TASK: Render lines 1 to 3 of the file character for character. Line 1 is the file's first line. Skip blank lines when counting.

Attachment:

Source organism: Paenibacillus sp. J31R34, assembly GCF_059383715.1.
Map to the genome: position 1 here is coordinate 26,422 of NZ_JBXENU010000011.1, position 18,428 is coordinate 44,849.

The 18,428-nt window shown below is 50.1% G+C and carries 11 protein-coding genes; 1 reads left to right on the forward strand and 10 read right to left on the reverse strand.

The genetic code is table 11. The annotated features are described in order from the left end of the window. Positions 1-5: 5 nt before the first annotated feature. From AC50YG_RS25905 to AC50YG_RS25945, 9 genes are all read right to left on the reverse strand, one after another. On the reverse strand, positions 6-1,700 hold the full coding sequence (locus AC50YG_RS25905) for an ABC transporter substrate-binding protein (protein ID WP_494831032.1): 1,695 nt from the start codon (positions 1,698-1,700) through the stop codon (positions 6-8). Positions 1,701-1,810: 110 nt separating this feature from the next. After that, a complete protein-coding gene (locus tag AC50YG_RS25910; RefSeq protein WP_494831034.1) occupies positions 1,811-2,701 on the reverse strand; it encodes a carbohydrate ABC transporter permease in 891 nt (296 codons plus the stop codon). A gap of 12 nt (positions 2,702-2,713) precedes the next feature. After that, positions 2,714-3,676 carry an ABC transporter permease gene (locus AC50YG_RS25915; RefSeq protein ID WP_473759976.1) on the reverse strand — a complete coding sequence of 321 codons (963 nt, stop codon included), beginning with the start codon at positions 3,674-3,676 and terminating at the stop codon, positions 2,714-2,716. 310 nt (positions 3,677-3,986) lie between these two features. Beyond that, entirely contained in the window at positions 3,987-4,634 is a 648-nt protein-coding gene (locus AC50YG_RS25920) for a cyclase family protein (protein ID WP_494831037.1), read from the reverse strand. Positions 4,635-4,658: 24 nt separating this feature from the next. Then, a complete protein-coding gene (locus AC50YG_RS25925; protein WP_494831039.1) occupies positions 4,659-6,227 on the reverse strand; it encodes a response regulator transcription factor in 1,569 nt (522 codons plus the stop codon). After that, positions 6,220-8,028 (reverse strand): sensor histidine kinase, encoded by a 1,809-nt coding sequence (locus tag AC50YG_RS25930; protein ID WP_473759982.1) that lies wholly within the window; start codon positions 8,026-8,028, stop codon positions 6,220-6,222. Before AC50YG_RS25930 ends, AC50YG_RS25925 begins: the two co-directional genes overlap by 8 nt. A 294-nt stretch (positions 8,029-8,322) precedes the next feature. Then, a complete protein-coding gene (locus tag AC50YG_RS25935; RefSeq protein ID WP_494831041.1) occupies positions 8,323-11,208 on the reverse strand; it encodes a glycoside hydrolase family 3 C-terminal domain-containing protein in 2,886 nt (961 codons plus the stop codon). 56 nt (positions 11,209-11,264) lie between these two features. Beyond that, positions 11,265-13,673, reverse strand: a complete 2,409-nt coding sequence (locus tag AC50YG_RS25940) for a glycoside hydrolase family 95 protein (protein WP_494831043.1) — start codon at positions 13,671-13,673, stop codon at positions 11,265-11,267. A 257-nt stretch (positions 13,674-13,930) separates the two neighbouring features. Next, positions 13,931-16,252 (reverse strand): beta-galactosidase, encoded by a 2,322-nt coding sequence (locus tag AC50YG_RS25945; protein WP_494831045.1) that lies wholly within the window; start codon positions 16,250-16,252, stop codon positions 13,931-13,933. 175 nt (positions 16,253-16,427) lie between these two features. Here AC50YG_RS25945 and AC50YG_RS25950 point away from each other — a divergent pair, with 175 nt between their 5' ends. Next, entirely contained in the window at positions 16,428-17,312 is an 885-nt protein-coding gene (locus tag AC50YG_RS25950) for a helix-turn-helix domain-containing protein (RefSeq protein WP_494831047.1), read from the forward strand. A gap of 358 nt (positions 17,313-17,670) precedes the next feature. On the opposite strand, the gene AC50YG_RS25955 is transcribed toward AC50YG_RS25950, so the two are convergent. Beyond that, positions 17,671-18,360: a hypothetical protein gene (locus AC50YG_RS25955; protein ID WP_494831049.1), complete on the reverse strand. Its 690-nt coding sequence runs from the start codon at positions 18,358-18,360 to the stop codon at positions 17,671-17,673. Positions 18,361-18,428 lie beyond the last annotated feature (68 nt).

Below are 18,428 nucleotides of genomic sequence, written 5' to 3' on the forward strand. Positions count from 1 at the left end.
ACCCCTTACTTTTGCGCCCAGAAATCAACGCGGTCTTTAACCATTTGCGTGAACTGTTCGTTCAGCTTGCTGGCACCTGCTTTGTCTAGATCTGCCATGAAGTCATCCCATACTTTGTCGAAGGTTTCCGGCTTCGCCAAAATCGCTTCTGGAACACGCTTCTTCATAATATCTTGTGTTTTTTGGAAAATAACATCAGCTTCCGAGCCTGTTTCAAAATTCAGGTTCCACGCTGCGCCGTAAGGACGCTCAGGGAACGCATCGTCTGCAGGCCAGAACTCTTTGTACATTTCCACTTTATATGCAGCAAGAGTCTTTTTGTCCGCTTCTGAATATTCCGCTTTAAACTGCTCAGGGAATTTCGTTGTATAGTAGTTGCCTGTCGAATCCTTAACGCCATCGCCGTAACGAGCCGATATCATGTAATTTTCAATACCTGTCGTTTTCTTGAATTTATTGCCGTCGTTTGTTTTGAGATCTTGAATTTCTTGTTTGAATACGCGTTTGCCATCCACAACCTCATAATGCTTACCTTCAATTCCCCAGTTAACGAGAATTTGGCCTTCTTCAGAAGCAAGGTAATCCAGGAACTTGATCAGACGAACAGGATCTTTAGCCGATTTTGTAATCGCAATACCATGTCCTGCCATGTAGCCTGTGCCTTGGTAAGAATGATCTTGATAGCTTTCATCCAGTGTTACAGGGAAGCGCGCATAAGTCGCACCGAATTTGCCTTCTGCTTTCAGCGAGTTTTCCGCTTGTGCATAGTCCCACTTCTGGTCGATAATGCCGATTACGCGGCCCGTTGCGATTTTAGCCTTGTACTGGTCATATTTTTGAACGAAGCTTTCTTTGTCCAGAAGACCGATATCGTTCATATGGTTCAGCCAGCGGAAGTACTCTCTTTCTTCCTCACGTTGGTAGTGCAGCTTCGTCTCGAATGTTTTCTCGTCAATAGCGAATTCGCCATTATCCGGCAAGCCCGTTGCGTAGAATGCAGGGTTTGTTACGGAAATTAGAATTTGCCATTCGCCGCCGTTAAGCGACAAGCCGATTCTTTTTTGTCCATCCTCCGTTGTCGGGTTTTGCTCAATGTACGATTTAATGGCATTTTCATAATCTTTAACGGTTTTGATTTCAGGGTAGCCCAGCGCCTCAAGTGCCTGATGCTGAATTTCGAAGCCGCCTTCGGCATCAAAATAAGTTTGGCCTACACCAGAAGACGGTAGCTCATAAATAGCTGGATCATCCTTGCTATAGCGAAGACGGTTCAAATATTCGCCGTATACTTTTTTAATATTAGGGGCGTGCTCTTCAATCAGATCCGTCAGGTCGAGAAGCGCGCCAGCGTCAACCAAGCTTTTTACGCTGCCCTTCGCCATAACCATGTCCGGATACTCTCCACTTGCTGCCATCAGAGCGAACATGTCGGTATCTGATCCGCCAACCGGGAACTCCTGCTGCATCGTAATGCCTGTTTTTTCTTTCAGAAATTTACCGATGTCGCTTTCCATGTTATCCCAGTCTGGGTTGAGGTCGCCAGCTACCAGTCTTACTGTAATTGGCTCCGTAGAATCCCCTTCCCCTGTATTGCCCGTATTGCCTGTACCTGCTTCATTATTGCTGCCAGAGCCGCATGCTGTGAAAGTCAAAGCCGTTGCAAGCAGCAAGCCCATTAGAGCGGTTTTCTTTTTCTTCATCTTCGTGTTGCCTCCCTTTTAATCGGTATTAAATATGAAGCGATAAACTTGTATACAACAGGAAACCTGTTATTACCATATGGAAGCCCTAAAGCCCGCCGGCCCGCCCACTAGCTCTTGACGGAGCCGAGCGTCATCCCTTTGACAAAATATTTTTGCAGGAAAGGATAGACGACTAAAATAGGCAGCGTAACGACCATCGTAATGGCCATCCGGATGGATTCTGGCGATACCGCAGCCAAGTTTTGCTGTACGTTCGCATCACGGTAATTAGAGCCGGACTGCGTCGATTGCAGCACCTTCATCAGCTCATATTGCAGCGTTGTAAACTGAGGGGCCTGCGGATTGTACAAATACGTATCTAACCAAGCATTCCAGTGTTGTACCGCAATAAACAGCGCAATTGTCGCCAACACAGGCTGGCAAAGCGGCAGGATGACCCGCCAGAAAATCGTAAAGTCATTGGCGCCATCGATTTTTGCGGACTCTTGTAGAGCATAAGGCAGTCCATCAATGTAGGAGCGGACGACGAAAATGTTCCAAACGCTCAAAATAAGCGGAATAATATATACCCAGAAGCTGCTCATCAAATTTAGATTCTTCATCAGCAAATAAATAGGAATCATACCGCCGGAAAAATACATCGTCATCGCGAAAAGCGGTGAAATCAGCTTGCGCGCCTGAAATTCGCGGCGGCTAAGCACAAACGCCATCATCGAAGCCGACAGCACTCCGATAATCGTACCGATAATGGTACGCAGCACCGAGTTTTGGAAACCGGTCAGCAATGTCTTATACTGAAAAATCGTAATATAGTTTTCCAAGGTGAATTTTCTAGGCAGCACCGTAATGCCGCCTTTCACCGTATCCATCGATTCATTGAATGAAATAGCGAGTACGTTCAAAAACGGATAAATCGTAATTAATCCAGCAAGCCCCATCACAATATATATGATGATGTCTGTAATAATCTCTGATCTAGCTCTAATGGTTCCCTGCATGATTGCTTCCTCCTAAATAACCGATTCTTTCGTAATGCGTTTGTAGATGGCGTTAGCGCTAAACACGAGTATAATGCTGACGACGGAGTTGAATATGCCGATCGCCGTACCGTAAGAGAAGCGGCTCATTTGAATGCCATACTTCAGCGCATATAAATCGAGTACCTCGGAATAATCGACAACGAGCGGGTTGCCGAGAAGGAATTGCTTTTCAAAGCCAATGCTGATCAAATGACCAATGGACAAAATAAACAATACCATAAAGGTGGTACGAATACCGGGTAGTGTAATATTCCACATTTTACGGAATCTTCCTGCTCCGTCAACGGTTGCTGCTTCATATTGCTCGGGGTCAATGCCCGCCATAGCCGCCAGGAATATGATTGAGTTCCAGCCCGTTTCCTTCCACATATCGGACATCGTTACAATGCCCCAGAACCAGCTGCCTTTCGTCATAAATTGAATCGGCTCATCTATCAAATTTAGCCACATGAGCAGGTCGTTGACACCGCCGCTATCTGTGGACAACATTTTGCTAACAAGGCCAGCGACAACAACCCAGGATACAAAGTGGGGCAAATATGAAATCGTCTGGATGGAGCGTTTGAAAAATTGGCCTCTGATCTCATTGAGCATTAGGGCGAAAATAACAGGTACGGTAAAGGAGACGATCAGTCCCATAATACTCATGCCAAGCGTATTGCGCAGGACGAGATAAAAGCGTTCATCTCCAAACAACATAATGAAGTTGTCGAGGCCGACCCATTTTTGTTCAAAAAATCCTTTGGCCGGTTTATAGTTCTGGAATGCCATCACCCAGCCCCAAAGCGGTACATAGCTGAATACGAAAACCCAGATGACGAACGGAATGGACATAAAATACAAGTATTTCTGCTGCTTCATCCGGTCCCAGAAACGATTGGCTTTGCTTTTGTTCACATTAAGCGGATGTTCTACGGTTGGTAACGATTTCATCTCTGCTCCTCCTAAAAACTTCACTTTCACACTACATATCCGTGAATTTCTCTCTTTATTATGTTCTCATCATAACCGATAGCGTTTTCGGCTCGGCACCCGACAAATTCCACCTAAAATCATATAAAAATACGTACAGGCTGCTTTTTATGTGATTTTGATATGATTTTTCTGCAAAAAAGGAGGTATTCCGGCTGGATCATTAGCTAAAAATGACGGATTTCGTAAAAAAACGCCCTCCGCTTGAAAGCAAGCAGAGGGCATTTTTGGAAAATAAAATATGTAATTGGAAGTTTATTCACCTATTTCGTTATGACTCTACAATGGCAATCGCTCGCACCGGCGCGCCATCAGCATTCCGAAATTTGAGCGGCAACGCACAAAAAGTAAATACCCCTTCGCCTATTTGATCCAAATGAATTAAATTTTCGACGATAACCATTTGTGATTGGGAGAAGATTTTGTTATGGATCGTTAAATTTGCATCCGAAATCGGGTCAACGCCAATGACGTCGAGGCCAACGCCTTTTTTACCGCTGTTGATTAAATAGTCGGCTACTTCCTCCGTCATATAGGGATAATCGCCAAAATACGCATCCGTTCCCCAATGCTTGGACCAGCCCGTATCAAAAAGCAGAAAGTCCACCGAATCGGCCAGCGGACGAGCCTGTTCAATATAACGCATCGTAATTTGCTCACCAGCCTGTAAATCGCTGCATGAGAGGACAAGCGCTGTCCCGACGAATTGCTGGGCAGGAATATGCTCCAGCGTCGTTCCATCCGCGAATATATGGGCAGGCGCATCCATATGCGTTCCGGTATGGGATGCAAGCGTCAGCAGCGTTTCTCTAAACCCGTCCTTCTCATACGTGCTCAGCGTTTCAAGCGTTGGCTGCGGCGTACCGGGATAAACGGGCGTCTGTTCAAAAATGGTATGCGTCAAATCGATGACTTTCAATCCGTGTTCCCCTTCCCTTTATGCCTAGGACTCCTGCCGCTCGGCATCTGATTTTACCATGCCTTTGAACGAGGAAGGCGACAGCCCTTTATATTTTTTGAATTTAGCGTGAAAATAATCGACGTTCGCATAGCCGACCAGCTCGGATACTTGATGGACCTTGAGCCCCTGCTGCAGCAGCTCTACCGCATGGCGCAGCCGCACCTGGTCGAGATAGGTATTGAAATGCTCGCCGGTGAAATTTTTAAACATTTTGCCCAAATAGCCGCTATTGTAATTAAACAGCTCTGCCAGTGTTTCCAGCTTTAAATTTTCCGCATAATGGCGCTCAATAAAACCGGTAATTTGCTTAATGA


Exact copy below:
Source organism: Paenibacillus sp. J31R34, assembly GCF_059383715.1.
Map to the genome: position 1 here is coordinate 26,422 of NZ_JBXENU010000011.1, position 18,428 is coordinate 44,849.

The 18,428-nt window shown below is 50.1% G+C and carries 11 protein-coding genes; 1 reads left to right on the forward strand and 10 read right to left on the reverse strand.